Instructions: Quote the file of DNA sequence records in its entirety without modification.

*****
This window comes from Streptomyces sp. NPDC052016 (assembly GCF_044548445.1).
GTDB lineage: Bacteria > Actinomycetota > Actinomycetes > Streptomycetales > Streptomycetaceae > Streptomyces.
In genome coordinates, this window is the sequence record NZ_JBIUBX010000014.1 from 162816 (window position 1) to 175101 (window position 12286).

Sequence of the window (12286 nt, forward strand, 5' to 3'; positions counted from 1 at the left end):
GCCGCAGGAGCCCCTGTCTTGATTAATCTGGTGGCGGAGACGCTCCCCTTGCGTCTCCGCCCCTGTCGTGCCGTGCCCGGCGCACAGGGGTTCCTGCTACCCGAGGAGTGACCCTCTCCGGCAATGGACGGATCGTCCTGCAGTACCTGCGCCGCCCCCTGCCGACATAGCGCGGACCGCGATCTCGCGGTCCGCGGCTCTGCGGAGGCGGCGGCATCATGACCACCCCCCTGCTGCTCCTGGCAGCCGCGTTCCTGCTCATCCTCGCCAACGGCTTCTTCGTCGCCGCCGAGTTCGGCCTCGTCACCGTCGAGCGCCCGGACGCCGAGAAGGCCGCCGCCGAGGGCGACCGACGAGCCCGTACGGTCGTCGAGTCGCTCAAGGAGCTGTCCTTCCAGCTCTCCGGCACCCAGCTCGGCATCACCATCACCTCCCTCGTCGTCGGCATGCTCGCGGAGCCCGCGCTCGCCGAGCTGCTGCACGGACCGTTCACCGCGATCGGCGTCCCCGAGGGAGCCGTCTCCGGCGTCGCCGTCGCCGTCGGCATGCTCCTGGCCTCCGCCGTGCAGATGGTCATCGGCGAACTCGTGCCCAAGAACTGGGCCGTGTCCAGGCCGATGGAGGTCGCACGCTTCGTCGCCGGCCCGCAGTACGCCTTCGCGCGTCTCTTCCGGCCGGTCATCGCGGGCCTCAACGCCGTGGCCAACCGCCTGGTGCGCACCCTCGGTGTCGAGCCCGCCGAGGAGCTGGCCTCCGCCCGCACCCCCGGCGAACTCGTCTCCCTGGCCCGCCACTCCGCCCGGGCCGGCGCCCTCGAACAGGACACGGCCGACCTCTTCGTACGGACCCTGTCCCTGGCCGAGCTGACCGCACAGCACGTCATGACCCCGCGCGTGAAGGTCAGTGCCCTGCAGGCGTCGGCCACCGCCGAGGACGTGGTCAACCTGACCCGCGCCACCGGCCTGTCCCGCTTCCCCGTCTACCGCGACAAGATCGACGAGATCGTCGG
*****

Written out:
This window comes from Streptomyces sp. NPDC052016 (assembly GCF_044548445.1).
GTDB lineage: Bacteria > Actinomycetota > Actinomycetes > Streptomycetales > Streptomycetaceae > Streptomyces.
In genome coordinates, this window is the sequence record NZ_JBIUBX010000014.1 from 162816 (window position 1) to 175101 (window position 12286).

Sequence of the window (12286 nt, forward strand, 5' to 3'; positions counted from 1 at the left end):
GCCGCAGGAGCCCCTGTCTTGATTAATCTGGTGGCGGAGACGCTCCCCTTGCGTCTCCGCCCCTGTCGTGCCGTGCCCGGCGCACAGGGGTTCCTGCTACCCGAGGAGTGACCCTCTCCGGCAATGGACGGATCGTCCTGCAGTACCTGCGCCGCCCCCTGCCGACATAGCGCGGACCGCGATCTCGCGGTCCGCGGCTCTGCGGAGGCGGCGGCATCATGACCACCCCCCTGCTGCTCCTGGCAGCCGCGTTCCTGCTCATCCTCGCCAACGGCTTCTTCGTCGCCGCCGAGTTCGGCCTCGTCACCGTCGAGCGCCCGGACGCCGAGAAGGCCGCCGCCGAGGGCGACCGACGAGCCCGTACGGTCGTCGAGTCGCTCAAGGAGCTGTCCTTCCAGCTCTCCGGCACCCAGCTCGGCATCACCATCACCTCCCTCGTCGTCGGCATGCTCGCGGAGCCCGCGCTCGCCGAGCTGCTGCACGGACCGTTCACCGCGATCGGCGTCCCCGAGGGAGCCGTCTCCGGCGTCGCCGTCGCCGTCGGCATGCTCCTGGCCTCCGCCGTGCAGATGGTCATCGGCGAACTCGTGCCCAAGAACTGGGCCGTGTCCAGGCCGATGGAGGTCGCACGCTTCGTCGCCGGCCCGCAGTACGCCTTCGCGCGTCTCTTCCGGCCGGTCATCGCGGGCCTCAACGCCGTGGCCAACCGCCTGGTGCGCACCCTCGGTGTCGAGCCCGCCGAGGAGCTGGCCTCCGCCCGCACCCCCGGCGAACTCGTCTCCCTGGCCCGCCACTCCGCCCGGGCCGGCGCCCTCGAACAGGACACGGCCGACCTCTTCGTACGGACCCTGTCCCTGGCCGAGCTGACCGCACAGCACGTCATGACCCCGCGCGTGAAGGTCAGTGCCCTGCAGGCGTCGGCCACCGCCGAGGACGTGGTCAACCTGACCCGCGCCACCGGCCTGTCCCGCTTCCCCGTCTACCGCGACAAGATCGACGAGATCGTCGG